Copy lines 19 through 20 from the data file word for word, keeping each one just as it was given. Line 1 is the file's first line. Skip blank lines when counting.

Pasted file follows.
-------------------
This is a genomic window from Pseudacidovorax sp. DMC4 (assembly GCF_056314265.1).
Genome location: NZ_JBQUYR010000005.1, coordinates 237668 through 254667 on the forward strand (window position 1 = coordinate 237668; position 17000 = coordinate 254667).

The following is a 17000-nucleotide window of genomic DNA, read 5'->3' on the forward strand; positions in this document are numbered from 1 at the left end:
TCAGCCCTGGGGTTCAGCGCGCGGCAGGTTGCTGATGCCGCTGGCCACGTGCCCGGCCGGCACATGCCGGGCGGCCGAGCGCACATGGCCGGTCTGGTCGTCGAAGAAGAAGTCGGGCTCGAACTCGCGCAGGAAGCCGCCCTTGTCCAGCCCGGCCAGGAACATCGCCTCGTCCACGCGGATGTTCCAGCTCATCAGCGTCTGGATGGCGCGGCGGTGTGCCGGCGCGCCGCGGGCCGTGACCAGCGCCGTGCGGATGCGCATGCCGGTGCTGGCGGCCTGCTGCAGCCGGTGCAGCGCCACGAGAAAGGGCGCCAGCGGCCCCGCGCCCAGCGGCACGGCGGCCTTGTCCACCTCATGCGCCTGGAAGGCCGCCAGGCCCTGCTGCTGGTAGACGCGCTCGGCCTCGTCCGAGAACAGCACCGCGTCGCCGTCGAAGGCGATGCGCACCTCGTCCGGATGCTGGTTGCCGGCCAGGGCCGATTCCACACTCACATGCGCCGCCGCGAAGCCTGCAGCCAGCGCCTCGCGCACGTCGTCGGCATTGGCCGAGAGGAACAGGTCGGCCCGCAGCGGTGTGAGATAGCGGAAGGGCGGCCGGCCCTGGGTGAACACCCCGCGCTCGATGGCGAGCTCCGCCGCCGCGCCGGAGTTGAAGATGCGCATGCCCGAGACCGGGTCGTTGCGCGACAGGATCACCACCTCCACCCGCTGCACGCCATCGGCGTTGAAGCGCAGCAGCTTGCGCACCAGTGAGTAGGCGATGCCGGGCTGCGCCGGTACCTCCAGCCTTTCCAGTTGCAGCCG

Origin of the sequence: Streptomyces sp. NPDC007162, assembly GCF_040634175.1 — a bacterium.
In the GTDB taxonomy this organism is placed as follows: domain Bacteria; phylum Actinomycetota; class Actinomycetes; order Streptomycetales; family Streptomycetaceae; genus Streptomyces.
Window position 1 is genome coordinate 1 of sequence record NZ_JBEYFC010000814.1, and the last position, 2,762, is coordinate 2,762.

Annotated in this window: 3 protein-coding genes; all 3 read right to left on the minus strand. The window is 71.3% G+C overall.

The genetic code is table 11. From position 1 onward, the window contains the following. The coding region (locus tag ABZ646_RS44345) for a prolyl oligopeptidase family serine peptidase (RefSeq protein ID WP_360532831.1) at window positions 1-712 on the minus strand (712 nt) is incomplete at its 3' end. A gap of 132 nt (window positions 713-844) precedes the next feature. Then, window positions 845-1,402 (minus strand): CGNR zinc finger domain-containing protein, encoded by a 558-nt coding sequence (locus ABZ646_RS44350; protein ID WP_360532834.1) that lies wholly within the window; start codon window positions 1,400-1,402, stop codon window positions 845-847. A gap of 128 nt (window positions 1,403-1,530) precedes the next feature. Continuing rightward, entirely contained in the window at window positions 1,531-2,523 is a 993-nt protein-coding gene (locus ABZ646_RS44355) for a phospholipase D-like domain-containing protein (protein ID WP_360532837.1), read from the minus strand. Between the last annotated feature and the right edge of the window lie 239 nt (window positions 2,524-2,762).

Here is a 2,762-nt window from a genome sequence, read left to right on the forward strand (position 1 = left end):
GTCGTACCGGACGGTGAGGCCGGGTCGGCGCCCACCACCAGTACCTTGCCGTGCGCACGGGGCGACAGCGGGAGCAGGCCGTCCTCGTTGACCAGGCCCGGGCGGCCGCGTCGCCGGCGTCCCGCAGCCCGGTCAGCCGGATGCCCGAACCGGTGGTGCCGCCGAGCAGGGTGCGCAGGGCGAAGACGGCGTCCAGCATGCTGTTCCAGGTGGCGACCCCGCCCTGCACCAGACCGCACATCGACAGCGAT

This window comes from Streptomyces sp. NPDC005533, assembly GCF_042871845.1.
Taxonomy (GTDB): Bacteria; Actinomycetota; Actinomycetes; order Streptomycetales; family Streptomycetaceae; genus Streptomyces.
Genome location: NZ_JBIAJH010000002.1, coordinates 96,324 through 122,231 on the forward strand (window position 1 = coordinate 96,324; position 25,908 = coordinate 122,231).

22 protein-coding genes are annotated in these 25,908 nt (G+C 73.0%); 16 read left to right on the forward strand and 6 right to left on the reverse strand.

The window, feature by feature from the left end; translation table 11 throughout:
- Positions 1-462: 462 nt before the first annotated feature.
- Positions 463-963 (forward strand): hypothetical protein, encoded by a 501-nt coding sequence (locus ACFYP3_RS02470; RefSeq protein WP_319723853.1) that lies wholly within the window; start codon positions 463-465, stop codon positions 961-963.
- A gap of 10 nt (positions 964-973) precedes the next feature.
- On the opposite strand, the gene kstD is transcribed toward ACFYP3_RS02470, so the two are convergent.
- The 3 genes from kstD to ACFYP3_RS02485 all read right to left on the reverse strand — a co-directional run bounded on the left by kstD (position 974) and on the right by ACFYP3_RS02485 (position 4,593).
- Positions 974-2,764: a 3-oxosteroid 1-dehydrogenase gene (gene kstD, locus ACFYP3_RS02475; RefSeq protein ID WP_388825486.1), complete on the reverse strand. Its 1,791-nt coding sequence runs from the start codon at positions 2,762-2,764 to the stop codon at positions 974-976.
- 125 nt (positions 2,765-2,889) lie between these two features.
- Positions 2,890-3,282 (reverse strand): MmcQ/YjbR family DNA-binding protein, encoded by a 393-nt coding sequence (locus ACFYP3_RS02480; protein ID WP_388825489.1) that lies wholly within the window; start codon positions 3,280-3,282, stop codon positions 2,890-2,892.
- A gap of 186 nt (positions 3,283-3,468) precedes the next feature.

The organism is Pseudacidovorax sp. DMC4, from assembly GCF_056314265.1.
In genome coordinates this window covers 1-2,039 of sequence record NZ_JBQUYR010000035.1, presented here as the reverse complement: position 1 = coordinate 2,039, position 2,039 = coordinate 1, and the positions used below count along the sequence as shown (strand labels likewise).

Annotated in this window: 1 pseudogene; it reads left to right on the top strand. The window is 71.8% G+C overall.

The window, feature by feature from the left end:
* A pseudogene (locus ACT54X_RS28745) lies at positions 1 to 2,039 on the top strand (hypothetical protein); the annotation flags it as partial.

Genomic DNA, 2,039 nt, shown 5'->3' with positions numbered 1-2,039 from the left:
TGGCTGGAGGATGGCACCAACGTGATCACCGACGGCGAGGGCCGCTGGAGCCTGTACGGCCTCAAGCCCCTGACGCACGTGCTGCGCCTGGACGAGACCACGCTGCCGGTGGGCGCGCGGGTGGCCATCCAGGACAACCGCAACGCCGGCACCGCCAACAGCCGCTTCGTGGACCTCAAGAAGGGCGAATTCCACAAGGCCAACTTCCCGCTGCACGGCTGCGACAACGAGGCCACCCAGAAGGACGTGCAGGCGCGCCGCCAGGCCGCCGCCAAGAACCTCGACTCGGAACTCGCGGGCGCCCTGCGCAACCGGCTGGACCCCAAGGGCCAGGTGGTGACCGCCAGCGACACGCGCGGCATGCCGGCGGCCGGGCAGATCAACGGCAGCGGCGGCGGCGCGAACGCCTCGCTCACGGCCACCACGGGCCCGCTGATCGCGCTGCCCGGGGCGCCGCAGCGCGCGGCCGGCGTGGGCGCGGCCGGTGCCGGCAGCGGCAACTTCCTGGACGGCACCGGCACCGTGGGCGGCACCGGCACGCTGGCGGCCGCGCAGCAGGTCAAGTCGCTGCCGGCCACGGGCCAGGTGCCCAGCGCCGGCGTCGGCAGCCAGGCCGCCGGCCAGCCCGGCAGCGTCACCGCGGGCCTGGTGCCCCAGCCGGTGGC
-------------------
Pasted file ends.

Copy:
- A gap of 10 nt (positions 964-973) precedes the next feature.
- On the opposite strand, the gene kstD is transcribed toward ACFYP3_RS02470, so the two are convergent.